A Chat with Seamus O’Muineachain (01.10.2022) | The Other Side Reviews


The world around us is something that can invoke deep emotions, made more powerful by the personal connections we have with our surroundings. With his sixth album Isthmus, Seamus O’Muineachain takes us on an instrumental exploration of his hometown and the remote peninsula it is located on. Across the tracks, he draws on the almost magical topography of his surroundings to take us across the land and fill us with the emotions he associates with each element of nature. Joined by by Akito Goto on cello, he merges piano-driven tones with electronic delicacy for captivating tracks. We had the opportunity to chat with him about this album, driving forces, instrumentation, musical comparisons and much more!

OSR: As a teenager, you were an amateur boxer who won four national titles and represented Ireland internationally, but chose to pursue music instead. Was there a defining moment that caused this shift?

O’Muineachain: Entering adulthood and finally making my own decisions about my life definitely brought me to the arts. 

OSR: Tony Conway (Mood 6) impacted the style of music you make. Can you tell us more about how you met and his advice?

O’Muineachain: Tony was a teacher on a Performing Arts course I was taking, and he advised me to focus less on singing and more on my instrumental work, which I think was good advice.  



OSR: Isthmus is your sixth album and delves into a sonic exploration of your hometown. What prompted you to explore this landscape through your music now?

O’Muineachain: Moving back to my hometown in Belmullet after living in the Czech Republic for a year was a big inspiration. I’ve travelled quite a bit, but I always end up back home. Every time I come back, I see it with new eyes. 

OSR: You play all the instruments on the album besides the cello provided by Akito Goto. How did you and Goto connect for this project?

O’Muineachain: Akito is a fantastic cellist, and I reached out to him to collaborate with me on this project. I think his contributions are a highlight, and it has inspired me to work with more musicians in the future. 

OSR: While the tracks of the album are all instrumental, there are also field recordings woven into the songs. Why did you choose to include these recordings?

O’Muineachain: Field recordings bring a representational element into otherwise non-representational instrumental music. I was also inspired by the album “Dream River” by Henry Earnest, which features a lot of water sounds. I’ve been using field recordings in my work since 2011, so I don’t think I’m directly copying from someone’s style, yet the way Henry Earnest mixed those natural elements with electronics was really inspiring to me.  

OSR: Through the piano, guitars and synths, you paint a picture of a rugged landscape that holds an almost otherworldly beauty. How easy did you find it to craft these sonic landscapes?

O’Muineachain: Thank you. I found it very easy. For me, music shouldn’t represent work; perhaps that shows in my self-admittedly easy-going music.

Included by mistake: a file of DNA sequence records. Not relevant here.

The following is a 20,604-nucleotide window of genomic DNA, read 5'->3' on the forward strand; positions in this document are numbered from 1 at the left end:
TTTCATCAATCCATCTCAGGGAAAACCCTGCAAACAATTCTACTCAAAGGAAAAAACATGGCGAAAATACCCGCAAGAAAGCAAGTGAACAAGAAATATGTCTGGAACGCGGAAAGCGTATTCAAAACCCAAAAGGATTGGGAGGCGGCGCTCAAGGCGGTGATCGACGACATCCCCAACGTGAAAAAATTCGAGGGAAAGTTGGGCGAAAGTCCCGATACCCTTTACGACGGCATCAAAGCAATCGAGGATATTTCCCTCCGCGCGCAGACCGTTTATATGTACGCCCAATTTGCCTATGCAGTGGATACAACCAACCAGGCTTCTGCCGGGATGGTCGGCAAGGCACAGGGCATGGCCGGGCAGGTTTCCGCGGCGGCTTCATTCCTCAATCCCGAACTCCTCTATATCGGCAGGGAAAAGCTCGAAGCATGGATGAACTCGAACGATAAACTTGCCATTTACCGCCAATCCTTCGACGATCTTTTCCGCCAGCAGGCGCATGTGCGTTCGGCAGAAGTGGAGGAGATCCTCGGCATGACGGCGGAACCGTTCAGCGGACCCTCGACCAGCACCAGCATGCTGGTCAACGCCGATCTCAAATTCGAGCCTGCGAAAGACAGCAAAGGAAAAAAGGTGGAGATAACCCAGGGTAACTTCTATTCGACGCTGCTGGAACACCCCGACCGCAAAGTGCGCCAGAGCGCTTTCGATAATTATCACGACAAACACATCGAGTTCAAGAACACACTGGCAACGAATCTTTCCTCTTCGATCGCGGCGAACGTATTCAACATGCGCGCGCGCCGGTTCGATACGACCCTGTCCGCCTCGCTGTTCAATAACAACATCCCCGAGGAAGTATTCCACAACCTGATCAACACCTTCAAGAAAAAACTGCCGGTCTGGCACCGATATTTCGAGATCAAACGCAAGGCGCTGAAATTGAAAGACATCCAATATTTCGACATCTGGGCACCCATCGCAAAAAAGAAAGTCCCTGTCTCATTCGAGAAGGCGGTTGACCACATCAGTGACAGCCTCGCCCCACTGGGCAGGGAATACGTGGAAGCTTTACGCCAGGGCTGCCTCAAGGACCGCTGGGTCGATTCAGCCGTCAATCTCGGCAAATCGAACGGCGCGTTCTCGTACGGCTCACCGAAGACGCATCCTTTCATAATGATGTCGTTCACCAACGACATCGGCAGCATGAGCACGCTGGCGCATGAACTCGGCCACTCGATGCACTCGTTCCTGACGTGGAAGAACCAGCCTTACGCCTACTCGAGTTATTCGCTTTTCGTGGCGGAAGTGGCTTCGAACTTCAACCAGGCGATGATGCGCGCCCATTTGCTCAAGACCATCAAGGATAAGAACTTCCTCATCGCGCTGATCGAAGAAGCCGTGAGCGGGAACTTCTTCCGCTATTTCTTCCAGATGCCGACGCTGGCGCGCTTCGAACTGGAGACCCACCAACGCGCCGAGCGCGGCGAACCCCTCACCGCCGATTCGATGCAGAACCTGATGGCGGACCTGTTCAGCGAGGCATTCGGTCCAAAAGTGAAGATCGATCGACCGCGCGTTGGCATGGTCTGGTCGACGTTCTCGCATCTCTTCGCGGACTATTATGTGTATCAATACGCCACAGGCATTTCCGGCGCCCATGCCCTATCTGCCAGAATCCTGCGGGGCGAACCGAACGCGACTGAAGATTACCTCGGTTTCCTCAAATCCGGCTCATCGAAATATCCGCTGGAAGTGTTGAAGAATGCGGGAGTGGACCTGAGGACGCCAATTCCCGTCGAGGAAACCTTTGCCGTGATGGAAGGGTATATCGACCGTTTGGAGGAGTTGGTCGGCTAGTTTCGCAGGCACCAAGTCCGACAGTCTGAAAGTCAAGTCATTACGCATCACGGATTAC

Photo Credit: Nahee Sim

OSR: As the music is all about your hometown, is there a track that connects with an area that holds a special place in your heart?

O’Muineachain: The track ‘Meet Me at the Pier’ symbolises a meeting point my friends and I had at a pier in our small town. People come and go, but places tend to stay around for much longer. So, in a way, these places propagate the memories of the people who are part of its history.

OSR: While the tracks explore Belmullet, are there any deeper stories woven into the instrumentation?

O’Muineachain: Most of the tracks follow a similar rhythmic pattern. I used this repetition of bass notes to explore feelings of being ‘stuck’ or ‘lost’ in life. Sometimes, we become prisoners of our natural world, no matter how beautiful it may be. For the track titles, I used nautical references and one placement of characters in the second track, “Lost Fishermen”. These titles help reinforce the story of the music, which is loosely based on a group of lost anglers who get shipwrecked on a remote peninsula of Ireland. They explore the land and meet the locals, and, in the end, a sea fog comes to cover everything, symbolising a new chapter brought on by the power of nature. 

OSR: As you are familiar with the landscape, did you find it easy to transform the visuals and emotions of the area into engaging music?

O’Muineachain: I think landscapes are constantly in flux. Not just from our personal point of view, and not just from a cultural point of view, but also from ecological and political perspectives.

OSR: How do you feel this album compares to your previous releases?

O’Muineachain: For better or worse, I try to avoid a retrospective analysis of my work. 

OSR: Following the album’s release, what else do you have in store for the coming months?

O’Muineachain: I wish I knew!


Thanks to Seamus O’Muineachain for chatting with us! You can find more about him on his website, Facebook, Twitter, Instagram and Spotify.





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